Legalising condoms


Condoms became a pressing health issue in the early 1980s with the AIDS epidemic. The first case of HIV-AIDS (acquired immunodeficiency syndrome) was reported in Australia in 1982. Initially thought of as a disease that only affected gay men, it was soon accepted that HIV-AIDS could affect anyone. Condoms were globally promoted as the best protection against the spread of the disease but, at the time, the Queensland Government continued to promote abstinence as the key form of defence.   

Despite this being a national health concern, morality was at the heart of matter for the conservative state government. Under the leadership of Sir Joh Bjelke-Petersen, who was particularly hawkish on matters of sex, federal government programs to teach sex education in schools were banned in Queensland in 1978. 

Even after 1987’s notorious national ‘Grim Reaper’ AIDS awareness campaign, condoms were only available for purchase in Queensland from pharmacies and supermarkets, while automatic condom vending machines were banned under the Health Act.    

Fletcher, K., & Gilbert, C. (1987, August 18) Condom Vending Machine Frenzy, Semper Floreat.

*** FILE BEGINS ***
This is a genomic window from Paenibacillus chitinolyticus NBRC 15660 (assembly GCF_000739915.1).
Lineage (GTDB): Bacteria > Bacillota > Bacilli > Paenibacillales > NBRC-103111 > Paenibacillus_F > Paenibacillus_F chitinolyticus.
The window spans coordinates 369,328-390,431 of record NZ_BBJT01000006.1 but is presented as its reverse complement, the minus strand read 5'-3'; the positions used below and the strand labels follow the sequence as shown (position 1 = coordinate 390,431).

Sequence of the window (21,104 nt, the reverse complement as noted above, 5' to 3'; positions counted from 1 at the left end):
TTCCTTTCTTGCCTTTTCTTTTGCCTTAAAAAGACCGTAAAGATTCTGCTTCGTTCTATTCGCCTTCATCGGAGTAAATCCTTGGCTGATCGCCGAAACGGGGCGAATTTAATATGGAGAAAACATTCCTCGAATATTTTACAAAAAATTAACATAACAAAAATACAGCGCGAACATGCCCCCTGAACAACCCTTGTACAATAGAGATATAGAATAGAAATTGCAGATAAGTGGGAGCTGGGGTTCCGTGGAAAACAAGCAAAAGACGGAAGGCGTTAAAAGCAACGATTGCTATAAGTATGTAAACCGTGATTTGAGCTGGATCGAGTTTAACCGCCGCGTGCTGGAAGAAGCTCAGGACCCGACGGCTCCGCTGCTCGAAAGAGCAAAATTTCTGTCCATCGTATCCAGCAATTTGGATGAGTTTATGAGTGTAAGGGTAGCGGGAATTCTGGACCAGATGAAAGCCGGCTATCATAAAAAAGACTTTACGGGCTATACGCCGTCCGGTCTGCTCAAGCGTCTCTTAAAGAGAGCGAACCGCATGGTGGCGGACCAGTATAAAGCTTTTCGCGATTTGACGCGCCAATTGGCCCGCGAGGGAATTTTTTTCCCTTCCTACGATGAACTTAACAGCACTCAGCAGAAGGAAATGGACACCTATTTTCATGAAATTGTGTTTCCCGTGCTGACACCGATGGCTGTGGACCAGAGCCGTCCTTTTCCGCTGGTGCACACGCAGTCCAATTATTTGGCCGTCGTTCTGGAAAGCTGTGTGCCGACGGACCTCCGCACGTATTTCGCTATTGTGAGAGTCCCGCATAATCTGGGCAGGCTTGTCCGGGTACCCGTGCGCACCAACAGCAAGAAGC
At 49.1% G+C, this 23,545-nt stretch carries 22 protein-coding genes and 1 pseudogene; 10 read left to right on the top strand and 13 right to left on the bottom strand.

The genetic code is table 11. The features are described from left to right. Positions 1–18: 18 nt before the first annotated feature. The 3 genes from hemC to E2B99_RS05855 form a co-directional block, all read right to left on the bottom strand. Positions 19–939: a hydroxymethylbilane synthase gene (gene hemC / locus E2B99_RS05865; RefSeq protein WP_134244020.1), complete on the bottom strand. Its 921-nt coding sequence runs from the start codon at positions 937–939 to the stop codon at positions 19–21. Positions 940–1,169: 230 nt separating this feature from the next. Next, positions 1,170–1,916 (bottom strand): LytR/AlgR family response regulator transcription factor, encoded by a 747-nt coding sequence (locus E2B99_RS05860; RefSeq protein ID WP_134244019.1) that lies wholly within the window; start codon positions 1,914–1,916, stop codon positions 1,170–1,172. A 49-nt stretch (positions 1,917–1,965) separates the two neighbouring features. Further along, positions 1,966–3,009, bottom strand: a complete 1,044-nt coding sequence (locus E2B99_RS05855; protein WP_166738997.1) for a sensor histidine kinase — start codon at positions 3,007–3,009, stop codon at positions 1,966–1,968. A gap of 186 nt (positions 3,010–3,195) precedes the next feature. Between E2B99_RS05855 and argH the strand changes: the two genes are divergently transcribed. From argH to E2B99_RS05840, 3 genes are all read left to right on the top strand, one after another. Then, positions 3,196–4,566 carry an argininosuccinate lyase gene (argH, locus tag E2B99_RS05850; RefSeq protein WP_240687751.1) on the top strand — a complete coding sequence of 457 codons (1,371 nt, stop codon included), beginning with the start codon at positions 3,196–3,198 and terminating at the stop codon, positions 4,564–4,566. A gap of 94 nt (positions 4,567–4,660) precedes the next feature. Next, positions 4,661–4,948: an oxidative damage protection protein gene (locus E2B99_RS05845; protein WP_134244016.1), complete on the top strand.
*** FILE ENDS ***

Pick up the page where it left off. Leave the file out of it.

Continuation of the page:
In contravention of the Act, several universities throughout the state installed these machines. Both machines installed at Townsville’s James Cook University sold out of condoms within a week! Even though Health Minister Mike Ahern was supportive of condom vending machines as a public health measure, Premier Bjelke-Petersen ordered him to arrange their removal. The police were filmed taking the machines away, becoming a major international news story.

Report regarding the execution of a search warrant at Griffith university and the seizure of a condom vending machine
Report on the removal of a condom vending machine from a University campus, 1987; ITM375976

Ahern replaced Bjelke-Petersen as Premier on 9 December 1987. Within weeks, Cabinet authorised an amendment to the Health Act removing the ban on selling condoms from automatic vending machines. Not all Queenslanders were happy with the decision. The government received complaint letters from concerned citizens who feared that easy access to condoms would promote promiscuity. 

Condom vending machines became completely legal when the new provisions in the Health Act commenced in April 1989. They remain an important method of protection against sexually transmitted infections.

Fletcher, K., & Gilbert, C. (1987, August 18) Condom Vending Machine Frenzy, Semper Floreat.

Cover image: Public health manual on A.I.D.S; ITM3503797

About Queensland State Archives

For more information about Queensland State Archives visit

Leave a Reply